Conservative white Americans have watched (often fearfully) as liberal cultural elites demand that everyone fall in line with their agenda or risk being called a homophobe, racist or misogynist. The concept of persuasion and debate has been overridden by a quest for immediate and forced cultural conformity. My friend Sally Kohn, the liberal commentator, summed up the left wing view fairly honestly when she told me in a recent debate over free speech that, “If [conservatives on campus] feel like they can no longer speak against positive social change, good.”

This is a paradigm where honest disagreement about abortion makes one a woman-hater, holding orthodox religious views on marriage equates to gay-bashing, and refusing to cop to white privilege — even if you are a working class white person struggling economically — defines you as a racist.

A recent Slate article explaining why a slight majority of white women voted for Trump asserted that these female Trump supporters were “self-loathing” racists who were doing the bidding of their husbands and fathers. This is the omnipresent lefty trope Republican women have lived with for a long time, yet people are actually shocked that they wouldn’t throw their support behind a party that too often casts them as gender-traitors.

Bluntly when you’ve been called a bigot by the media and the left and you know you aren’t one, the chances are pretty high that you’ll discount the claims that others are the same. Especially when the same people also make the same false claims again and again. The activist who cried “racist” is meeting the same result as the boy who cried “wolf”.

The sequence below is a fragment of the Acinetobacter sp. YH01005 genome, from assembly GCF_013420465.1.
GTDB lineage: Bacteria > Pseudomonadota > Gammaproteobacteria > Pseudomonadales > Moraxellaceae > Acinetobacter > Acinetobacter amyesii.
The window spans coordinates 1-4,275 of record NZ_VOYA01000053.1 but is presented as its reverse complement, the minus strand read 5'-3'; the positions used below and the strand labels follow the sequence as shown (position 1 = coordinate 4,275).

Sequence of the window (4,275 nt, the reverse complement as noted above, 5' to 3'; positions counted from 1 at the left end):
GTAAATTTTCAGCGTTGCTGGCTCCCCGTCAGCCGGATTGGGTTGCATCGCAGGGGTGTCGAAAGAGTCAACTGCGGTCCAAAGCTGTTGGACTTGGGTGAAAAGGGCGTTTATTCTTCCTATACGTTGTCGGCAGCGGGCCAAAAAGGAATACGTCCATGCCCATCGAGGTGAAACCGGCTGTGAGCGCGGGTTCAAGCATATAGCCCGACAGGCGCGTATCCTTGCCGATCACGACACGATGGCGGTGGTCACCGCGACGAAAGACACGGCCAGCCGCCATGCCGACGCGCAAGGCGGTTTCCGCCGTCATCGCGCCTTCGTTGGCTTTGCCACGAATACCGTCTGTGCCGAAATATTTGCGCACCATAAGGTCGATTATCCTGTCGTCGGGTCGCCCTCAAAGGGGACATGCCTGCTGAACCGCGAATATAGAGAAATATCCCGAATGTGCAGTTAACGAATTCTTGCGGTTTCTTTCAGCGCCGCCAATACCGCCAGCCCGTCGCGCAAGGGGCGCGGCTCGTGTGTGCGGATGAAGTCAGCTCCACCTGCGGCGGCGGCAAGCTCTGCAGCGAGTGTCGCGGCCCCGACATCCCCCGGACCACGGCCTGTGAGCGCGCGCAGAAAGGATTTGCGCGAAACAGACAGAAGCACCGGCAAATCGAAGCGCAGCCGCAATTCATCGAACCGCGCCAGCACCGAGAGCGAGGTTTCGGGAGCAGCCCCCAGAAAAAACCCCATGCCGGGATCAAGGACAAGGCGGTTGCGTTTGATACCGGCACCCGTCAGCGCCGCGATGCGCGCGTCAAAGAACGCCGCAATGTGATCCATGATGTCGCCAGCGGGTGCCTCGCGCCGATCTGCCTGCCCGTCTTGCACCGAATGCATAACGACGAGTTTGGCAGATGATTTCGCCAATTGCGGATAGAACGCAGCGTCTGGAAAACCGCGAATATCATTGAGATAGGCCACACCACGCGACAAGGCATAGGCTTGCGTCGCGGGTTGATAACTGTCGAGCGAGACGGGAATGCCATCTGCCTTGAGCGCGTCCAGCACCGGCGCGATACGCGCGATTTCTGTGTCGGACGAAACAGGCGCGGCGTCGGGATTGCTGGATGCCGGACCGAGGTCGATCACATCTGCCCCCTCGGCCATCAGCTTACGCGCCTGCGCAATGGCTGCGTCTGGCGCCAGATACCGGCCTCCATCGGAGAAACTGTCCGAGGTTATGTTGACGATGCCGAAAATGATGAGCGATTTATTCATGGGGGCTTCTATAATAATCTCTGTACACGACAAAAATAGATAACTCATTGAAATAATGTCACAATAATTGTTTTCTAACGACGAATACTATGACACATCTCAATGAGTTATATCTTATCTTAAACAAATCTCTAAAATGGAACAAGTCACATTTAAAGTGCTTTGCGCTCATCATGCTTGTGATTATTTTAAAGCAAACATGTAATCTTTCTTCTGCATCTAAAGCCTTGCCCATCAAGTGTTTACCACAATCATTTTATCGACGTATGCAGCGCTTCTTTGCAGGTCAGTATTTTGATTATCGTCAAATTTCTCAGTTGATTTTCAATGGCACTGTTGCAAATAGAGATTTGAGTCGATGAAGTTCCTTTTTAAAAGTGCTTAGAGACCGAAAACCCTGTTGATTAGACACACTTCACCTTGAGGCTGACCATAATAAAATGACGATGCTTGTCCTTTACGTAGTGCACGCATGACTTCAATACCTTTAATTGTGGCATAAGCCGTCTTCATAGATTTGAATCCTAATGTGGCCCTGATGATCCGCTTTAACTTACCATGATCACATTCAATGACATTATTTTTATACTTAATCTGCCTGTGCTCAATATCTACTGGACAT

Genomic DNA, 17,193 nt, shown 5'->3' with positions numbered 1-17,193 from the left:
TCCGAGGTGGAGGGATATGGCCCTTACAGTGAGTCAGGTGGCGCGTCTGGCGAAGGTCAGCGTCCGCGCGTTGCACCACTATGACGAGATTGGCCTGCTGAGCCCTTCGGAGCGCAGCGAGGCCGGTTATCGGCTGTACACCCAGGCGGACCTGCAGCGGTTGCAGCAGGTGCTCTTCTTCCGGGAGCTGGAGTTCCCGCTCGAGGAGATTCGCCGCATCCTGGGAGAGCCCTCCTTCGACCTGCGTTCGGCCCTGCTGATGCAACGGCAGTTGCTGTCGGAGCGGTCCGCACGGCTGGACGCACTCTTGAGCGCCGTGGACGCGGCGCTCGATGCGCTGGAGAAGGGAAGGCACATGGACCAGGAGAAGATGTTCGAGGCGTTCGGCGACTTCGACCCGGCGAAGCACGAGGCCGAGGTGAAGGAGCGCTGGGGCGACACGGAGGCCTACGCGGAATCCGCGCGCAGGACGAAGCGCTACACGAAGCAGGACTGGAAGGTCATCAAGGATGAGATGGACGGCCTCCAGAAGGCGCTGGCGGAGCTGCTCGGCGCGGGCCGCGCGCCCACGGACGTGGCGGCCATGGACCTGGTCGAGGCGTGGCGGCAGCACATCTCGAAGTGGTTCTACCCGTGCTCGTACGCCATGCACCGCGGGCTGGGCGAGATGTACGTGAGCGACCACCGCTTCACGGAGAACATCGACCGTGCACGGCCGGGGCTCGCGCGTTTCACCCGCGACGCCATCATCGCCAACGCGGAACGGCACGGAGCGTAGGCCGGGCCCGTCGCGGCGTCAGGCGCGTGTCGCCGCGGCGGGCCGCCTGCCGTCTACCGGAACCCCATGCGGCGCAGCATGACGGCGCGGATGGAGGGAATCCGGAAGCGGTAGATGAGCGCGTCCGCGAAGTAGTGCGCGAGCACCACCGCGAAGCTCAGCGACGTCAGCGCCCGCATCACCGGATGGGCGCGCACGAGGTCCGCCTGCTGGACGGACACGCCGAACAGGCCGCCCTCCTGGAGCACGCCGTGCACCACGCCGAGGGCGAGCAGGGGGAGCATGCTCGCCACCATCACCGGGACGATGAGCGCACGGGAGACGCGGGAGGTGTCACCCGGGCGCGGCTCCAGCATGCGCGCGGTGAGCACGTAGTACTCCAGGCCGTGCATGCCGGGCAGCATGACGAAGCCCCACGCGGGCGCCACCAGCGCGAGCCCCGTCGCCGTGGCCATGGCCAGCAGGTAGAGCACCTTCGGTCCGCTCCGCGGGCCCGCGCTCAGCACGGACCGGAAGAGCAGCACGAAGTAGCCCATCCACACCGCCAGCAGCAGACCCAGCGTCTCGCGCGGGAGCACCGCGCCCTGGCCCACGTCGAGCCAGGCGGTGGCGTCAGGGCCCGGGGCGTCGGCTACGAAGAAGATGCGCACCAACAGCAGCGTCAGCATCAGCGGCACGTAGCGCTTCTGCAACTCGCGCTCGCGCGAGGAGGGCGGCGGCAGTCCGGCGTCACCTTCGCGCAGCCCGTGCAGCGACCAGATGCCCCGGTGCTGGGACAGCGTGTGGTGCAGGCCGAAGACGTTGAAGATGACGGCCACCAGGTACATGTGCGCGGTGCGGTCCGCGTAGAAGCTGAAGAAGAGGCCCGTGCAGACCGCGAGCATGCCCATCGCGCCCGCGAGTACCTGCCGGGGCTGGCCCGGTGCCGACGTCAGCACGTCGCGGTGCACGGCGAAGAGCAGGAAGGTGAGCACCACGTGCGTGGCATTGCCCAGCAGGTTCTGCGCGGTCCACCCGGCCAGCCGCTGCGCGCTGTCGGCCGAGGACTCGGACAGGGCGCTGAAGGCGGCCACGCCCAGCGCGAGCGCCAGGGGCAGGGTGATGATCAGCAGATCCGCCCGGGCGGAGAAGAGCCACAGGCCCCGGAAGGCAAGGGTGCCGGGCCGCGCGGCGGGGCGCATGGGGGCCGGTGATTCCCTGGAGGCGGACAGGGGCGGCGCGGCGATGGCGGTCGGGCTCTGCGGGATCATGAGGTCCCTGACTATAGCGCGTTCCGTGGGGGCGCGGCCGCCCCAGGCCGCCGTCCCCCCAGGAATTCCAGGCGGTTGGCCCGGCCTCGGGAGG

[Aside: talking of Condoleezza Rice, I’m pretty sure that had she run, she’d have had the enthusiastic backing of pretty much all conservatives over Trump and probably most other Republican candidates. And then, once she won the nomination, she’d have been subjected to sickening abuse by the “tolerant” left because the one thing they hate more than a successful white male is a woman or minority who succeeds while not spouting the right platitudes ]

Then there is the question of whether the racist parts would be implemented. Everyone knows politicians promise way more than they can deliver. In the case of Trump’s “racist” policies it is quite plausible to believe that if he were to attempt to implement them then the US Supreme Court would stop them. Previous presidents have lost signature measures after cases at the Supreme Court. Obamacare, to take an obvious high profile recent one, has had significant features worn away or changed due to the court and compared to some other measures it’s done pretty well because it is still just about alive. The Supreme Court enforced the end of segregation, permitted gay marriage and so on, and it has proven to be very unwilling to overturn the rulings of previous courts.